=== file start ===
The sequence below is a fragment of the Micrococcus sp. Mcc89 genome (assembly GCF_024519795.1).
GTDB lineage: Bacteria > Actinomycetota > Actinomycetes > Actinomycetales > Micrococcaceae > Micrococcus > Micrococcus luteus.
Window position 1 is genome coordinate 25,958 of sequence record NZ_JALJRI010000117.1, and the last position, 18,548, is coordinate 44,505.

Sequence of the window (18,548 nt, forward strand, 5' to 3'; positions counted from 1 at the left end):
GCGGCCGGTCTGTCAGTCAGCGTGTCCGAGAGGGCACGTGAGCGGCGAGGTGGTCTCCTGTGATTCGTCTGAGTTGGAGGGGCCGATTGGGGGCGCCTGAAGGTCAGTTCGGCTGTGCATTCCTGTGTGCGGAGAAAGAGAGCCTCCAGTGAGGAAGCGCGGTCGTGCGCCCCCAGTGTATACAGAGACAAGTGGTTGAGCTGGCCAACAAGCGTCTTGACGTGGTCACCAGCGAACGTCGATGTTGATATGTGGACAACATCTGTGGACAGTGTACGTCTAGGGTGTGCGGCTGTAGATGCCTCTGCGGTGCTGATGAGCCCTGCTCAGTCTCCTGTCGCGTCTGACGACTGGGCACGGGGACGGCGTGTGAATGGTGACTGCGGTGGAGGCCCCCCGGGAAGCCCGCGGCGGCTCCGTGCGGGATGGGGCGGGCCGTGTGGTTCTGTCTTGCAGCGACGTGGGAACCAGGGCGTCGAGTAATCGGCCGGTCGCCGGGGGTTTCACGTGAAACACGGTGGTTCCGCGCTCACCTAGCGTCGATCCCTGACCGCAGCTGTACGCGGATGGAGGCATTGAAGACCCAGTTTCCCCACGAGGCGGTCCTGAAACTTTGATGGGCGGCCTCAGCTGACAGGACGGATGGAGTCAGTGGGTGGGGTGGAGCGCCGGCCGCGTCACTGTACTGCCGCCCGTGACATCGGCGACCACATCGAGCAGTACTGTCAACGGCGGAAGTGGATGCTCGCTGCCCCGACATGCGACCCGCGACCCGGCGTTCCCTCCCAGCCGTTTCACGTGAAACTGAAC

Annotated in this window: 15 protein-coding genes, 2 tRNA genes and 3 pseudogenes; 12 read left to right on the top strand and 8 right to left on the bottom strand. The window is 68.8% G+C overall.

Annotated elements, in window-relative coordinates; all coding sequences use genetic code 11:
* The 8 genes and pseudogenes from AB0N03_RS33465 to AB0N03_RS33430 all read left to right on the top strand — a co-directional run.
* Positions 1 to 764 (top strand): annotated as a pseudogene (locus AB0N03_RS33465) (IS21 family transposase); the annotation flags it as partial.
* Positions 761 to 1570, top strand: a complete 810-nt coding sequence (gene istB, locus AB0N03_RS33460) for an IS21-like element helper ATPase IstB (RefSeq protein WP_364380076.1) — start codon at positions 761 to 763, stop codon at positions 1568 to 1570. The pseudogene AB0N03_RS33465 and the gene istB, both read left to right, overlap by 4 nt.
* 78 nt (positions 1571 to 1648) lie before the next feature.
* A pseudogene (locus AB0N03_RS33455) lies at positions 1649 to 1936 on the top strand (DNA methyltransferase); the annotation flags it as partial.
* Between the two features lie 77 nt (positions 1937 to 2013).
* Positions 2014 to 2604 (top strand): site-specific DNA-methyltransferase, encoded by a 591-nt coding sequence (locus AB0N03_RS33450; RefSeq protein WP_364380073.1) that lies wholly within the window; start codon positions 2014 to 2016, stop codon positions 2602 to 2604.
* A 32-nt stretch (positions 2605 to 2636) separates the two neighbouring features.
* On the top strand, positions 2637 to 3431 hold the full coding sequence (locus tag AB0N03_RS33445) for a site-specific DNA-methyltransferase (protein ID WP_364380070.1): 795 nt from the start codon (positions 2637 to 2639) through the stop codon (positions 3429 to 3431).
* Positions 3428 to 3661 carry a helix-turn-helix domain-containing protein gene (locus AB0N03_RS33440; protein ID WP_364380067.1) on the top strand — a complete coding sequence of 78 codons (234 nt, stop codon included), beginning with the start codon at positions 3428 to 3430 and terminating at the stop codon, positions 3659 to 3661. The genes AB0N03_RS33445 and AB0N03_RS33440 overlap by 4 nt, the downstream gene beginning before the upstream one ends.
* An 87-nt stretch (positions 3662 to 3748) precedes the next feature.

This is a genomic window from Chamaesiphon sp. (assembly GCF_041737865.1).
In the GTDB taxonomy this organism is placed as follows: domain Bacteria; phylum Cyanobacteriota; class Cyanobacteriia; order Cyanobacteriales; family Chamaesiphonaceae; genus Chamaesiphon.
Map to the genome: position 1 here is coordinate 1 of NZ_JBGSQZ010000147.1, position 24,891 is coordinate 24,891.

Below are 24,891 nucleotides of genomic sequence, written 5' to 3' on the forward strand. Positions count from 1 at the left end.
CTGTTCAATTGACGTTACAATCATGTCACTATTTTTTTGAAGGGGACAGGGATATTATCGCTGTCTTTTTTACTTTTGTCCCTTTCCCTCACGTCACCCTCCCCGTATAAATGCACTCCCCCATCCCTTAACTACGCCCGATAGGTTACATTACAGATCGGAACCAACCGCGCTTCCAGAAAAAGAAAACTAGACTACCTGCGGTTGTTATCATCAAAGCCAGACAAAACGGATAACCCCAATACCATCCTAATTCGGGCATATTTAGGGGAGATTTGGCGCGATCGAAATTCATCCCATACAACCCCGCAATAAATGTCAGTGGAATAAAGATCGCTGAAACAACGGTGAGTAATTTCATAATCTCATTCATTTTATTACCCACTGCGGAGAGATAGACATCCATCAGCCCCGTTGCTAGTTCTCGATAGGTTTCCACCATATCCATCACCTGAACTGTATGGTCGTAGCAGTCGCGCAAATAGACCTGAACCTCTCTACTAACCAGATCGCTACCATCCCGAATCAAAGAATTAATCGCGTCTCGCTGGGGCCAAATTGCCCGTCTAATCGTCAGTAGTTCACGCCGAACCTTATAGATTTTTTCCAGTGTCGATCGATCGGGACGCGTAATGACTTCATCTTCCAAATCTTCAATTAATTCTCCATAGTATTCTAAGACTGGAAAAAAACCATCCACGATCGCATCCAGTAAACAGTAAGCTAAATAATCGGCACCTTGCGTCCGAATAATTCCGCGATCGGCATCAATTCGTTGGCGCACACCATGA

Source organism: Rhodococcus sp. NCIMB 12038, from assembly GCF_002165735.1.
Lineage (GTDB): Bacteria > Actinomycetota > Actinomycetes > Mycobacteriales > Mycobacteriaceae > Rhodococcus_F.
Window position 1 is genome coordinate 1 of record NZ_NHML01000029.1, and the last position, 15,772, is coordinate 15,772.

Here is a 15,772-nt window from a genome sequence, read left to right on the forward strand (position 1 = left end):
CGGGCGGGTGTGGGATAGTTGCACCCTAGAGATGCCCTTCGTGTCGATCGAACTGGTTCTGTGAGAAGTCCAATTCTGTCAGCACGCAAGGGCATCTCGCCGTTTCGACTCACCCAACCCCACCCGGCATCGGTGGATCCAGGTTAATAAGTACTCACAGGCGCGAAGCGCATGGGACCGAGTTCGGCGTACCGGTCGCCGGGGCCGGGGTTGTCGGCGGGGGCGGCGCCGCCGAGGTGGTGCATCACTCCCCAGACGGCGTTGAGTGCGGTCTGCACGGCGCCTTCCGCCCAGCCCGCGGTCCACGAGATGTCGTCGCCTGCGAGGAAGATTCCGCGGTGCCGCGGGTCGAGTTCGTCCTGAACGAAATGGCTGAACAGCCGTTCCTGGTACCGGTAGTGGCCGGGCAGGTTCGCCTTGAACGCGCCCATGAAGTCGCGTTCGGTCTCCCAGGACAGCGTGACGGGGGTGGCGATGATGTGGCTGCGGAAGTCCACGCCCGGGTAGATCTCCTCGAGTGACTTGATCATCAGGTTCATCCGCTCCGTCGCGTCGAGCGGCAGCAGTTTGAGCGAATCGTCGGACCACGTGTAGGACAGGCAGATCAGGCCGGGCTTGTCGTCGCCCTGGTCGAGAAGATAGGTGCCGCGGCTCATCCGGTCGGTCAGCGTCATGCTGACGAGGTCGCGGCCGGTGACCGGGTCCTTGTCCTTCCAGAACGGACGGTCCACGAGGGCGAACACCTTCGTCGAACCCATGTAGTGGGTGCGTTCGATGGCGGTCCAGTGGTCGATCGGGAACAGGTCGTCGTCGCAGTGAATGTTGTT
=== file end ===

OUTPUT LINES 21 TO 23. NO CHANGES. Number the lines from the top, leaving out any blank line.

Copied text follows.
Map to the genome: position 1 here is coordinate 1 of NZ_JBGSQZ010000147.1, position 24,891 is coordinate 24,891.

Below are 24,891 nucleotides of genomic sequence, written 5' to 3' on the forward strand. Positions count from 1 at the left end.
CTGTTCAATTGACGTTACAATCATGTCACTATTTTTTTGAAGGGGACAGGGATATTATCGCTGTCTTTTTTACTTTTGTCCCTTTCCCTCACGTCACCCTCCCCGTATAAATGCACTCCCCCATCCCTTAACTACGCCCGATAGGTTACATTACAGATCGGAACCAACCGCGCTTCCAGAAAAAGAAAACTAGACTACCTGCGGTTGTTATCATCAAAGCCAGACAAAACGGATAACCCCAATACCATCCTAATTCGGGCATATTTAGGGGAGATTTGGCGCGATCGAAATTCATCCCATACAACCCCGCAATAAATGTCAGTGGAATAAAGATCGCTGAAACAACGGTGAGTAATTTCATAATCTCATTCATTTTATTACCCACTGCGGAGAGATAGACATCCATCAGCCCCGTTGCTAGTTCTCGATAGGTTTCCACCATATCCATCACCTGAACTGTATGGTCGTAGCAGTCGCGCAAATAGACCTGAACCTCTCTACTAACCAGATCGCTACCATCCCGAATCAAAGAATTAATCGCGTCTCGCTGGGGCCAAATTGCCCGTCTAATCGTCAGTAGTTCACGCCGAACCTTATAGATTTTTTCCAGTGTCGATCGATCGGGACGCGTAATGACTTCATCTTCCAAATCTTCAATTAATTCTCCATAGTATTCTAAGACTGGAAAAAAACCATCCACGATCGCATCCAGTAAACAGTAAGCTAAATAATCGGCACCTTGCGTCCGAATAATTCCGCGATCGGCATCAATTCGTTGGCGCACACCATGA